sites) said Tuesday he favors developing new technology to
remotely destroy the computers of people who illegally download music
from the Internet.
The surprise remarks by
Sen. Orrin Hatch, R-Utah, during a hearing on copyright abuses
represent a dramatic escalation in the frustrating battle by industry
executives and lawmakers in Washington against illegal music
During a discussion on
methods to frustrate computer users who illegally exchange music and
movie files over the Internet, Hatch asked technology executives about
ways to damage computers involved in such file trading.
Good old, level headed, technology oriented politicians. Never afraid
to put vigilante justice into the hands of their campaign contributors.
|Orrin's top contributors.
- HealthSouth Corp $38,255
- Pfizer Inc $34,000
- Qwest Communications $29,000
- Metabolife $27,250
- AT&T $25,499
- Torchmark Corp $25,000
- AOL Time Warner $24,000
- GlaxoSmithKline $21,000
- Novell Inc $20,500
- SmithKline Beecham $20,499
- Oracle Corp $19,750
- Global Crossing $19,500
- Verizon Communications $19,500
- Pharmaceutical Rsrch & Mfrs of America
- Viacom Inc $18,750
- Schering-Plough Corp $18,000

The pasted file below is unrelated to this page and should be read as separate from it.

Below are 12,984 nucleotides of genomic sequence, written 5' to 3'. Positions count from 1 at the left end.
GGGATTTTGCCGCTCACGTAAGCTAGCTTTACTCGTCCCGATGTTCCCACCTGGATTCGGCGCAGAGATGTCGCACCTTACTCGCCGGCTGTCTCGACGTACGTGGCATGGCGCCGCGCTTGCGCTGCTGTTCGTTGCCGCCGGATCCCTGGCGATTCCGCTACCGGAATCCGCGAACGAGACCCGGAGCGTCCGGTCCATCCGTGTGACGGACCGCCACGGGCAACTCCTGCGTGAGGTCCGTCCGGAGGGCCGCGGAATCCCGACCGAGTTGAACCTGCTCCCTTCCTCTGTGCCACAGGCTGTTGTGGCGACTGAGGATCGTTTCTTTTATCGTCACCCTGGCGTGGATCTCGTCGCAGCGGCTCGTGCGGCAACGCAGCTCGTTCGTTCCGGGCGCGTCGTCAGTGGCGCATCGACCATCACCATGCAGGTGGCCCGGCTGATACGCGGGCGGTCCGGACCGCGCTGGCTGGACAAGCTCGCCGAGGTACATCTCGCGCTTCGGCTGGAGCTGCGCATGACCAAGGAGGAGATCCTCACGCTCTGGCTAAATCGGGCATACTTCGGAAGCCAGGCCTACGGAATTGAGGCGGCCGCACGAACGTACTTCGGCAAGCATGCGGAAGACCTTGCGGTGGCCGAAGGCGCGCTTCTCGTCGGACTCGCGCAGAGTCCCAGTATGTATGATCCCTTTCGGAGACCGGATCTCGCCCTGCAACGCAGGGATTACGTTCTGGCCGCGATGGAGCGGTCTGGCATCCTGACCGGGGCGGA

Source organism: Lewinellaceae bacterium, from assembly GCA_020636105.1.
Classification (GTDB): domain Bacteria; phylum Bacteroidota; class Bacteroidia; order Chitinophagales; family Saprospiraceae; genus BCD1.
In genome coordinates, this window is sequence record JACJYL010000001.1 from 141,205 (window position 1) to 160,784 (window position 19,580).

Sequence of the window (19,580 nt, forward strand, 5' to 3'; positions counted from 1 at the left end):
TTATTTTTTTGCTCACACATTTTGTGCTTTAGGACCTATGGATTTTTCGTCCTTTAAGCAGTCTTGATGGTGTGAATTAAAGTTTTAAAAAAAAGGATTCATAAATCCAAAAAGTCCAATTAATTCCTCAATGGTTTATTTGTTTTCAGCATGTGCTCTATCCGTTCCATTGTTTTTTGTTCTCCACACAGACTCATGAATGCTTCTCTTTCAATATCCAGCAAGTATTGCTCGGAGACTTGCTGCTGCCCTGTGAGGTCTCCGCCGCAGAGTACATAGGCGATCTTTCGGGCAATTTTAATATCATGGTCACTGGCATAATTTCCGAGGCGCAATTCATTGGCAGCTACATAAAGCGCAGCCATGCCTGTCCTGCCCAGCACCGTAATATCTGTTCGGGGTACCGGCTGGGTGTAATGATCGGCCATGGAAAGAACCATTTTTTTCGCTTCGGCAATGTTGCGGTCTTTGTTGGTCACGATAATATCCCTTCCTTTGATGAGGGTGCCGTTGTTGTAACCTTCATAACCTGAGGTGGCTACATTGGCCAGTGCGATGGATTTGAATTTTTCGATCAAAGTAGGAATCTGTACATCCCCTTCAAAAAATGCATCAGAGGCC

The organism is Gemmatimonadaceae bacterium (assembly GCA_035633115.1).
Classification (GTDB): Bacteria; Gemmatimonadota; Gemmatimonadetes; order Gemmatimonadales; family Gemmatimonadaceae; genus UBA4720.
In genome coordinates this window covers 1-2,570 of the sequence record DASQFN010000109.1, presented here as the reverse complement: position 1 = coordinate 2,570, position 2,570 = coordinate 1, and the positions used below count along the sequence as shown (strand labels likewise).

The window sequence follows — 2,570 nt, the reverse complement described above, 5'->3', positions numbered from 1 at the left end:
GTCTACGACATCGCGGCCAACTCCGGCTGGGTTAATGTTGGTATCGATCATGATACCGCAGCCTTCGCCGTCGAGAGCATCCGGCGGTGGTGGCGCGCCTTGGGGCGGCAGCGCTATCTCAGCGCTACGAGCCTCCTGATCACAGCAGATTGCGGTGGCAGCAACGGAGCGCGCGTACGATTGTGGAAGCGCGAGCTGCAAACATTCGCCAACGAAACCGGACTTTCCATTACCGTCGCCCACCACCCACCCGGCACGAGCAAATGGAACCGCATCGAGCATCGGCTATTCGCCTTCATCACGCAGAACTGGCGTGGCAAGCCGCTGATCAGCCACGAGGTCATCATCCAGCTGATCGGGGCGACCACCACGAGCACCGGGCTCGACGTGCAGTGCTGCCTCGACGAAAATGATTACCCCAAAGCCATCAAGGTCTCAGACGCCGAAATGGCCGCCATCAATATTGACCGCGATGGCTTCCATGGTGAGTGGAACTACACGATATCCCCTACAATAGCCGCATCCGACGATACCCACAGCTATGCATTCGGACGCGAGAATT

- Bear Stearns $17,750
- SBC Communications $17,500
- Merck & Co $17,440
- Rexall Sundown Inc $17,000
- Walt Disney Co $17,000
Of course, not everyone around him at the time was crazy about the idea.
|"No one is interested in
destroying anyone's computer," replied Randy Saaf of
MediaDefender Inc., a secretive Los Angeles company that builds
technology to disrupt music downloads.
They probably thought he was joking, or perhaps using hyperbole.
|"I'm interested," Hatch
interrupted. He said damaging someone's computer "may be the only
way you can teach somebody about copyrights."
But they'd be wrong. And, it occurs to me that it's pretty hard, or
impossible, to remotely "destroy" someone's computer. Then I
realized...he never said "remotely." I assume a thug would
come to my door with a baseball bat, and ask the way to my office. I
wonder if they'd break my legs instead of my PC, as an alternative?
After all, I have health insurance.
|A spokesman for the Recording
Industry Association of America (news
sites), Jonathan Lamy, said Hatch was "apparently making a
metaphorical point that if peer-to-peer networks don't take reasonable
steps to prevent massive copyright infringement on the systems they
create, Congress may be forced to consider stronger measures."
The RIAA represents the major music labels.
I think, technically, you officially become a Crazed Wacko when you support
an anti-piracy scheme so draconian that the RIAA thinks you
If you support Senator Hatch (R-Utah) and want to let him know about it,
here is the link to a comment